Judge dismisses lawsuit aganist USC filed by parents of slain Chinese students

Los Angeles Police Department Officer Suzan Nelson holds photos of Chinese foreign exchange students Ming Qu (bottom) and Ying Wu (top) at a press conference to announce a USD $125,000 reward for information leading to an arrest in the murder of the two University of Southern California (USC) students from China, during a news conference April 13, 2012 in the Los Angeles street where the murders occured two days ago.  AFP PHOTO / Robyn Beck (Photo credit should read ROBYN BECK/AFP/Getty Images)
Los Angeles Police Department Officer Suzan Nelson holds photos of Chinese foreign exchange students Ming Qu (bottom) and Ying Wu (top) at a press conference to announce a USD $125,000 reward for information leading to an arrest in the murder of the two University of Southern California (USC) students from China, during a news conference April 13, 2012 in the Los Angeles street where the murders occured two days ago. AFP PHOTO / Robyn Beck (Photo credit should read ROBYN BECK/AFP/Getty Images) ROBYN BECK/AFP/Getty Images

A Los Angeles judge has dismissed a lawsuit against the University of Southern California over its claims of campus safety.

The suit had been brought by the parents of Ying Wu and Ming Qu, two electrical engineering graduate students from China who were gunned down in an off-campus neighborhood last April during what police believe is was a botched robbery.

The shootings shook the USC student body and generated discussion over safety in and around the South L.A. campus.

The parents filed a lawsuit that claimed the USC website misled the students by touting the school’s safety and security measures, including off-campus security guards.

But Superior Court Judge Michael Johnson ruled the suit was factually insufficient.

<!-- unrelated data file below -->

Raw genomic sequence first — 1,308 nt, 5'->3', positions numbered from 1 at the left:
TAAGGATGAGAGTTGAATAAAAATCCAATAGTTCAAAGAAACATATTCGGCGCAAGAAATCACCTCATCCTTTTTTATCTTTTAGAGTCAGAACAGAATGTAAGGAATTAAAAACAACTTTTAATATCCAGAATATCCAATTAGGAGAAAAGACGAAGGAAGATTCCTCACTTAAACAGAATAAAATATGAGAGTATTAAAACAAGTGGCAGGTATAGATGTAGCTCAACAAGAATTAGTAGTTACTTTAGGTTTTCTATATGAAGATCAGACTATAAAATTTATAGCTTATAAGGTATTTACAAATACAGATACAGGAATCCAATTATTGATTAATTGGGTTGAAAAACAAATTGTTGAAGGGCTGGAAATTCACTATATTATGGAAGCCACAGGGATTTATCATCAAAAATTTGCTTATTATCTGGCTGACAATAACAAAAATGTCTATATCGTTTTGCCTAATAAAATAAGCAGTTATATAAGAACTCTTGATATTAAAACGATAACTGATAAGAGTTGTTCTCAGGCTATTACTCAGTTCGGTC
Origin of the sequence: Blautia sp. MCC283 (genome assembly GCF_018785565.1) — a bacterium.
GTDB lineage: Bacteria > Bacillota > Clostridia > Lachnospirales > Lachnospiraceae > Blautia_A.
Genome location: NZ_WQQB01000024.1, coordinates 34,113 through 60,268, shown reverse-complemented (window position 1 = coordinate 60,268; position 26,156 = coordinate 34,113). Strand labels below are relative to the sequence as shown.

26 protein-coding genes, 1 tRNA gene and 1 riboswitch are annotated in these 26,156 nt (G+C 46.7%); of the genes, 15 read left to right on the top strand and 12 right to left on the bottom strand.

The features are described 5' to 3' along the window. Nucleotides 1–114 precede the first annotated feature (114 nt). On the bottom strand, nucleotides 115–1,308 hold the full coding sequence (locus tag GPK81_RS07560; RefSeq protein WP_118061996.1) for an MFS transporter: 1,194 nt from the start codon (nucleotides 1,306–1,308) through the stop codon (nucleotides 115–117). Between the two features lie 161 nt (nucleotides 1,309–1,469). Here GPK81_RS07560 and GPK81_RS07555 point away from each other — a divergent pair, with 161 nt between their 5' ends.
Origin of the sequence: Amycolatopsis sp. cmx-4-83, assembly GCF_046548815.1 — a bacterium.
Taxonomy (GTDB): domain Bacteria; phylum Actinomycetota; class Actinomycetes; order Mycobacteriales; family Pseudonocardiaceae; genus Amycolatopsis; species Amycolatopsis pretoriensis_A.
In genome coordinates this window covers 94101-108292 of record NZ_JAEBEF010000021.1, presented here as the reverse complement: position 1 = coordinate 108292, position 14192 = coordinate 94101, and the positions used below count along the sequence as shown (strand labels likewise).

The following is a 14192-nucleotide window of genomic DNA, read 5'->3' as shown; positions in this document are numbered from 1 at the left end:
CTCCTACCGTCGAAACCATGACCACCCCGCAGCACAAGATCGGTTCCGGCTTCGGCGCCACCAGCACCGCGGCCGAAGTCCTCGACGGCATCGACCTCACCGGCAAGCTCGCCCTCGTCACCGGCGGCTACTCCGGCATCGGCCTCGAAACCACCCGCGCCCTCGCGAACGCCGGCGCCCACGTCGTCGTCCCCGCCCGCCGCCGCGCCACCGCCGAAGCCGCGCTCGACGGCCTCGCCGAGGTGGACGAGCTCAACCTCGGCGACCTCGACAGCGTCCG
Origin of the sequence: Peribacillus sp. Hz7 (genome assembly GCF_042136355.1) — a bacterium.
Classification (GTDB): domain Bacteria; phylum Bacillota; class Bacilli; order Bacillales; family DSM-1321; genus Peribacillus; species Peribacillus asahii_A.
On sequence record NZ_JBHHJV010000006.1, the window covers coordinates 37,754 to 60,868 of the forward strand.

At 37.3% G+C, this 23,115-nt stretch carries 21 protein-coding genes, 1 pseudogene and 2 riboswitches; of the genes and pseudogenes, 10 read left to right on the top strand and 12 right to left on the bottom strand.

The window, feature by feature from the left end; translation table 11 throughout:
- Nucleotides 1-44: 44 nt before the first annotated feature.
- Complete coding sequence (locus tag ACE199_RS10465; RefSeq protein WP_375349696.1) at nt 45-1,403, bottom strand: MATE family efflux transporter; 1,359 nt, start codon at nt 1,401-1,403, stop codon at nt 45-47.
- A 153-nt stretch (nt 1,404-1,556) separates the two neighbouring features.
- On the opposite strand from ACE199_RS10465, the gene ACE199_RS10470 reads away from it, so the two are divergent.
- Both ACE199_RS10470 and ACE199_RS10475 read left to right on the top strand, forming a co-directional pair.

He said that although the university’s reputation played a role in the students’ decision to attend USC, that reputation is not what killed them.

It was the second time Johnson ruled in favor of the university. His earlier ruling allowed the plantiffs to amend their suit for reconsideration.

The parents' attorney Alan Burton Newman said his clients would have dropped the lawsuit had USC removed the safety claim off its website.

"We are not doing it just for the money but for the other students from China,” said Newman.

Attorney Debra Wong Yang, representing the University of Southern California, said the campus is safe.

“I have great sympathy for the family,” said Yang. “As tragic as it is, there is a criminal court proceeding that is supposed to happen that will bring (the alleged killers) to justice.”

Bryan Barnes and Javier Bolden await criminal trial in jail for the fatal shootings. The trial is scheduled for this spring.

The parents did not attend Friday's hearing. Newman said they plan to appeal the suit's dismissal.

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